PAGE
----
Smile!: Am I biasing the narrative?

After a couple months of floundering, I am definitely beginning to improve. I am improving my overall demeanor when interacting with artisans. I increasingly enjoy each interview.

I am more aware of the way our different backgrounds will manifest themselves. I am also comfortable knowing there is much I do not realize about our differences. I am confident that we can weather the challenges of any unexpected differences. For that and probably other reasons of which I am ignorant, our interactions have become vastly more amiable.

Unfortunately, there is one required part of my job with which I doubt I will ever be comfortable. I do not like asking the artisans to smile for the camera. Rather, I do not like having to ask a second time. A follow-up request means they did not agree to the initial request.

Refusals are awkward. For me. For them. For everybody.

The awkwardness is not why I feel so uncomfortable. The majority of my interpersonal conduct is fairly awkward. I’ve always managed.

No, my discomfort stems from something far more systemic than an awkward exchange.

I abhor putting a positive spin on the lives of those in poverty for the comfort of the well-off.

Alright, perhaps that statement is overly and unnecessarily pessimistic. In fairness, I will provide some context.

When Daniela first explained this project to me, she outlined that it was critical that the artisans smile. She said that would be difficult, referring to the numerous photos without smiles on the Bridge of Hope website, but that it was a common request from clients.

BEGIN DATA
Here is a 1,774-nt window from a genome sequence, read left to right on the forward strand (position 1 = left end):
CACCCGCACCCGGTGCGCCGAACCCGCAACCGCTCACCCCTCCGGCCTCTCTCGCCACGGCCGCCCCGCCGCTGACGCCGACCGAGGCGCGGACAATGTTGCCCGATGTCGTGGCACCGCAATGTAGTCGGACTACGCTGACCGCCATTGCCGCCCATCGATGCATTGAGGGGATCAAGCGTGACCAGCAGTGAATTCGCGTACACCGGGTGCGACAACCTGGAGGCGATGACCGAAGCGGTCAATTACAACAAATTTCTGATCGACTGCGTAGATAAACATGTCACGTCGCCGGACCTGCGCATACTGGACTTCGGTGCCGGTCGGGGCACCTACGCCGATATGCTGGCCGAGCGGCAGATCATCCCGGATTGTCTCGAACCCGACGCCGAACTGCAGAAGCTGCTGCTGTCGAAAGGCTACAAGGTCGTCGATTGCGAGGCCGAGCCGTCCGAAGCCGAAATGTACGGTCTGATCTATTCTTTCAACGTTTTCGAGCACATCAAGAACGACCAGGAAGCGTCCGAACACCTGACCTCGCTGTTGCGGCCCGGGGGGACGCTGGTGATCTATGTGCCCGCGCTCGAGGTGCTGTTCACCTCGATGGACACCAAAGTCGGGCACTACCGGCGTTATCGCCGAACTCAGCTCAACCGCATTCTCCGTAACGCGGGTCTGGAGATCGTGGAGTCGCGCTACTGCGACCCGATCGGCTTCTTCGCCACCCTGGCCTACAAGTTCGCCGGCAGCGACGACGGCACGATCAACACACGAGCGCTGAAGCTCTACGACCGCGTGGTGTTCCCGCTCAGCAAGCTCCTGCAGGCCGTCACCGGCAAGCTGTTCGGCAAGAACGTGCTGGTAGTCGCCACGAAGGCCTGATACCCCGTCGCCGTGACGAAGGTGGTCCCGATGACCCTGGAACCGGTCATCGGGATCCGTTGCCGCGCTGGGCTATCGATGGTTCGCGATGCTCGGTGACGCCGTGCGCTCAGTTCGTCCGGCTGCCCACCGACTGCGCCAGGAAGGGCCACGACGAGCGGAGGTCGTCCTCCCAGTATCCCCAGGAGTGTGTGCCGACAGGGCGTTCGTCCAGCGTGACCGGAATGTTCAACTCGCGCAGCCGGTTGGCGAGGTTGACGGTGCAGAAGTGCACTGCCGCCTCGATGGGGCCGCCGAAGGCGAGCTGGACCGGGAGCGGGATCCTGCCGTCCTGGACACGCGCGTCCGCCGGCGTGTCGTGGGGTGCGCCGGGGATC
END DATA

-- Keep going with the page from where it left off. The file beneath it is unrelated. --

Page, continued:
Similarly, the purpose of the video interviews is to provide Bridge of Hope’s customers, the intended audience, with a window to the lives of their producers. That is an admirable pursuit and an answer to increasingly complex commodity chains, which masked the struggles of producers to the consumer. Transparency improves solidarity between artisans so it befits fair trade.

Transparent messages are rarely clear-cut and concise though. These artisans have dynamic work lives that are difficult to express in short, digestible snippets.

I wrestle with whether I can reconcile transparency and accountability to our customers. It’s an editor’s dilemma. What do I cut? How does that spin their story? Is that transparent? Is the authenticity I have in mind unattainable?

Not every artisan group has a commercial-worthy success stories. Most are understaffed, underequipped and under-skilled. Consequently, most struggle to meet deadlines and stay creative.

This was most true for, Tupaq Yupanqui, whose situation I detailed in a previous post. They receive minimal orders and are struggling to meet the quality standards for export to fair trade shops in the United States. During our visit, we discovered that each member had unique knitting needles, which contributed in a large part to their quality struggles. While that’s a good discovery overall, the group was founded in 2007. That length of time speaks volumes to their success.